
Accounting for risk premium

Banks take over risk, diversify and get compensation for systemic risk

Diffusion processes: risk premium over risk is negligible in the short-term

Risk premium related to jump risk and gap risk is priced differently

BB sector 5Y CDS ranged between 100 and 700 bps from beginning 2006 to mid
2011

Implied default rate around 1.7-11% ( = 40%) vs. TTC default rate of 1%

Rare events (AAA) are priced with higher risk premium

Problems started to rise with Basel 2.5

IRC loss distribution is strongly effected by risk premium


& = 1 1 ∙ 0 ,1 − 0 0 +
1

0
∙ 0 , 
Visualise the potential time value effect when risk premium is significant

& ≈ 0 1 − 0 0 +
 0

1 − 0
26
Default probabilities and recovery rates

Short protection portfolio of CDSs written on BB rated issuers

30th June 2009

Average 1Y CDS spread of the constituents was 600 bps

In case no default or migration event happens, expected portfolio P&L is around
6%

Not accounting for time value, expected portfolio P&L is around -1% (TTC)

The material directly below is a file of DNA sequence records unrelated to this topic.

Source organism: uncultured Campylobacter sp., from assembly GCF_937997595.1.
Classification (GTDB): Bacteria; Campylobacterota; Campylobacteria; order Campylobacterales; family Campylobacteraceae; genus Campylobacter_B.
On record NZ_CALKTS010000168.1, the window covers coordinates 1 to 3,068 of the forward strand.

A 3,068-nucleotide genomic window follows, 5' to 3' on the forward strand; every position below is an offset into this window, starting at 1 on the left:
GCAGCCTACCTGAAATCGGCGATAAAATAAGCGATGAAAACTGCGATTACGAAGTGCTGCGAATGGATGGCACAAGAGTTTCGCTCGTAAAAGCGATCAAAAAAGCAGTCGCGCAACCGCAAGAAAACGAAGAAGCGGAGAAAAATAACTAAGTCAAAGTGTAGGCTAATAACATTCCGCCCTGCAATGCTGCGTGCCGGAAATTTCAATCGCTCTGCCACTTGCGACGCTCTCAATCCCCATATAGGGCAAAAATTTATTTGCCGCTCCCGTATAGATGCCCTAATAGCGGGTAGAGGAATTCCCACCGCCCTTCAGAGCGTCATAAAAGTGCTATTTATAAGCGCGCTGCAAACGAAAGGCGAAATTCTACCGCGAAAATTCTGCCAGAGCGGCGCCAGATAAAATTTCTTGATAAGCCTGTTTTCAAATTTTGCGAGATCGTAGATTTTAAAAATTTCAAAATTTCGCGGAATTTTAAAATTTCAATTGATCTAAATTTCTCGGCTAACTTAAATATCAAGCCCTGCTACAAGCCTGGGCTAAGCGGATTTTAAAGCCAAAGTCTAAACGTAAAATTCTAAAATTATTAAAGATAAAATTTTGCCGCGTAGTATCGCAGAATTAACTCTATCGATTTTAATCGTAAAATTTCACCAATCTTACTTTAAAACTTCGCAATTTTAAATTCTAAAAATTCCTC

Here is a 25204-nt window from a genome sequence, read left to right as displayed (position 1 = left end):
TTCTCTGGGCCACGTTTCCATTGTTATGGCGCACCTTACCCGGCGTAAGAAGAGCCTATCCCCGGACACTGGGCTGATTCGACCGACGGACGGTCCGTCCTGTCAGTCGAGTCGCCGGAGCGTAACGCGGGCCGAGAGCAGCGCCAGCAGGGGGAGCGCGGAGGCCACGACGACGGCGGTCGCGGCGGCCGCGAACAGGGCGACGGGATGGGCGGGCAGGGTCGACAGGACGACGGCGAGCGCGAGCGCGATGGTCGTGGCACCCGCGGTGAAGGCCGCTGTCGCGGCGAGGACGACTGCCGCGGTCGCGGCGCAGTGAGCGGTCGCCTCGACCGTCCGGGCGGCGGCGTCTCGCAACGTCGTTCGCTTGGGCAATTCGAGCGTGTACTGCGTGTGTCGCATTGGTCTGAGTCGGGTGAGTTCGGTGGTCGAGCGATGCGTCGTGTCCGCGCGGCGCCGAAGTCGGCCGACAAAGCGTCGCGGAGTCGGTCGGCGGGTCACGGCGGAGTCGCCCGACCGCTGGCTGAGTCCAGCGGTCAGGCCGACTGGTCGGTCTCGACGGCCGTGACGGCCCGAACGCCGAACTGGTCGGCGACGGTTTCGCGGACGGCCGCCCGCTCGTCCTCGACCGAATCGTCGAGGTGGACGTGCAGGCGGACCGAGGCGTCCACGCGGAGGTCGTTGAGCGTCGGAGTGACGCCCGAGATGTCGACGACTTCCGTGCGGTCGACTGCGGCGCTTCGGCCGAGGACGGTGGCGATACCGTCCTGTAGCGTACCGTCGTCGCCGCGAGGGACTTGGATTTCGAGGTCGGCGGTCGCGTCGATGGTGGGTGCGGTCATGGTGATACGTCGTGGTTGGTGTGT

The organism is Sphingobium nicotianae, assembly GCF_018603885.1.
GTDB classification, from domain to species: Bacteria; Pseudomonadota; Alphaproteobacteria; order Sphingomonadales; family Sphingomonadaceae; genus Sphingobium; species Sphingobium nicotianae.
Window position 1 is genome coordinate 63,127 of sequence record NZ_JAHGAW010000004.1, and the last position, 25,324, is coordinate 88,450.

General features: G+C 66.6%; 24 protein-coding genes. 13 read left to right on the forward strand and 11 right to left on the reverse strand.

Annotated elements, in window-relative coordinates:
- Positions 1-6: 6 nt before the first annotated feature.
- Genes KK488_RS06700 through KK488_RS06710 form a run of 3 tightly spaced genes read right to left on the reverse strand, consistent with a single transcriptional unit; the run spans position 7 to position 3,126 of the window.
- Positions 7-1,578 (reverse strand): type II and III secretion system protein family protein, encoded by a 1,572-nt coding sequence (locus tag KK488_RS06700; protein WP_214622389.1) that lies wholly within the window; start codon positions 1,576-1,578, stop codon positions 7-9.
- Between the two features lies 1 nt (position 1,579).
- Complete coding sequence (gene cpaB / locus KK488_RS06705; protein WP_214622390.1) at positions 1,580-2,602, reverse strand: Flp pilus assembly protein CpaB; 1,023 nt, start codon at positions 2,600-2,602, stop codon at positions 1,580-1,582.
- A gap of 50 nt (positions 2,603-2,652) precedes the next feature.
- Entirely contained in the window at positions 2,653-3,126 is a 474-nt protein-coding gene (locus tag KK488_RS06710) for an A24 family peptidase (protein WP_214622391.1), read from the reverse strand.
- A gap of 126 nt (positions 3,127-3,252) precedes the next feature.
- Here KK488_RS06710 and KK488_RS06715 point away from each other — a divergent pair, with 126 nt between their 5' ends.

IRC loss distribution of a CDS portfolio with 100 BB constituents
Probability density
Forward repricing
Taylor approximation
Taylor appr wo theta
-15

-10
-5
0
5
10
IRC as of 30/06/09 for a 100M issuer risk portfolio
15
Millions
Numerous default events may occur before any effective loss is realised
27
Joint default events and correlated migration moves

Asset value correlation: parameter of the Gaussian copula approach

Default correlation (Pearson correlation):
 Dj,k 

JDFj ,k  CEDFj  CEDFk
CEDFj  1  CEDF j   CEDFk  1  CEDFk  


If CEDFj is not equal to CEDFk, the default correlation can never reach 100%
 Dj,k 

1%  2% 1%
 2%  1  2%   1%  1  1%  